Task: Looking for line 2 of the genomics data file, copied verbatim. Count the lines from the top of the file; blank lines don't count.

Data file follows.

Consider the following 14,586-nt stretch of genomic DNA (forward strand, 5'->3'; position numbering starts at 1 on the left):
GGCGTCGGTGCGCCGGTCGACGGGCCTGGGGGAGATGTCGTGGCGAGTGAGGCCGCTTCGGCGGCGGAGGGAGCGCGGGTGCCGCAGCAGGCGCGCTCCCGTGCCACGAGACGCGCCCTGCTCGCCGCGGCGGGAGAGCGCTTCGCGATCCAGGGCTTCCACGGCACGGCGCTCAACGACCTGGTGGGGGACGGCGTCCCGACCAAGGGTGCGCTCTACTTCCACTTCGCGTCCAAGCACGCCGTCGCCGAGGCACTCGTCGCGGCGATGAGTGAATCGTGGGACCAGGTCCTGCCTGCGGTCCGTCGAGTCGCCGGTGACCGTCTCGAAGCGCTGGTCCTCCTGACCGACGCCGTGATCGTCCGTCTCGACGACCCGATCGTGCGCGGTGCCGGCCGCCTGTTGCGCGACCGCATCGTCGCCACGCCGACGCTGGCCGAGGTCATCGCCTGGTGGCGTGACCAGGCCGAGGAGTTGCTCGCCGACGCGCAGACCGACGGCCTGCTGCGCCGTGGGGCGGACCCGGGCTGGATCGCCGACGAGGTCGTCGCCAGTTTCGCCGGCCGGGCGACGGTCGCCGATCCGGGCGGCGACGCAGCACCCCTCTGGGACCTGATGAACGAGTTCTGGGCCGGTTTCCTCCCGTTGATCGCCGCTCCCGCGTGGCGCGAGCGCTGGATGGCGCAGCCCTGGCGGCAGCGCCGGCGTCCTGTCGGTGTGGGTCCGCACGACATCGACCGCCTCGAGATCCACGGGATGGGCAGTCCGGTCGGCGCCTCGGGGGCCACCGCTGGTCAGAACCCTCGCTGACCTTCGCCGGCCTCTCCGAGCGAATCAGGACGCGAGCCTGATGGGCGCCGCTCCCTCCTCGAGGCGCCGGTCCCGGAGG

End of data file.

GGCGTCGGTGCGCCGGTCGACGGGCCTGGGGGAGATGTCGTGGCGAGTGAGGCCGCTTCGGCGGCGGAGGGAGCGCGGGTGCCGCAGCAGGCGCGCTCCCGTGCCACGAGACGCGCCCTGCTCGCCGCGGCGGGAGAGCGCTTCGCGATCCAGGGCTTCCACGGCACGGCGCTCAACGACCTGGTGGGGGACGGCGTCCCGACCAAGGGTGCGCTCTACTTCCACTTCGCGTCCAAGCACGCCGTCGCCGAGGCACTCGTCGCGGCGATGAGTGAATCGTGGGACCAGGTCCTGCCTGCGGTCCGTCGAGTCGCCGGTGACCGTCTCGAAGCGCTGGTCCTCCTGACCGACGCCGTGATCGTCCGTCTCGACGACCCGATCGTGCGCGGTGCCGGCCGCCTGTTGCGCGACCGCATCGTCGCCACGCCGACGCTGGCCGAGGTCATCGCCTGGTGGCGTGACCAGGCCGAGGAGTTGCTCGCCGACGCGCAGACCGACGGCCTGCTGCGCCGTGGGGCGGACCCGGGCTGGATCGCCGACGAGGTCGTCGCCAGTTTCGCCGGCCGGGCGACGGTCGCCGATCCGGGCGGCGACGCAGCACCCCTCTGGGACCTGATGAACGAGTTCTGGGCCGGTTTCCTCCCGTTGATCGCCGCTCCCGCGTGGCGCGAGCGCTGGATGGCGCAGCCCTGGCGGCAGCGCCGGCGTCCTGTCGGTGTGGGTCCGCACGACATCGACCGCCTCGAGATCCACGGGATGGGCAGTCCGGTCGGCGCCTCGGGGGCCACCGCTGGTCAGAACCCTCGCTGACCTTCGCCGGCCTCTCCGAGCGAATCAGGACGCGAGCCTGATGGGCGCCGCTCCCTCCTCGAGGCGCCGGTCCCGGAGG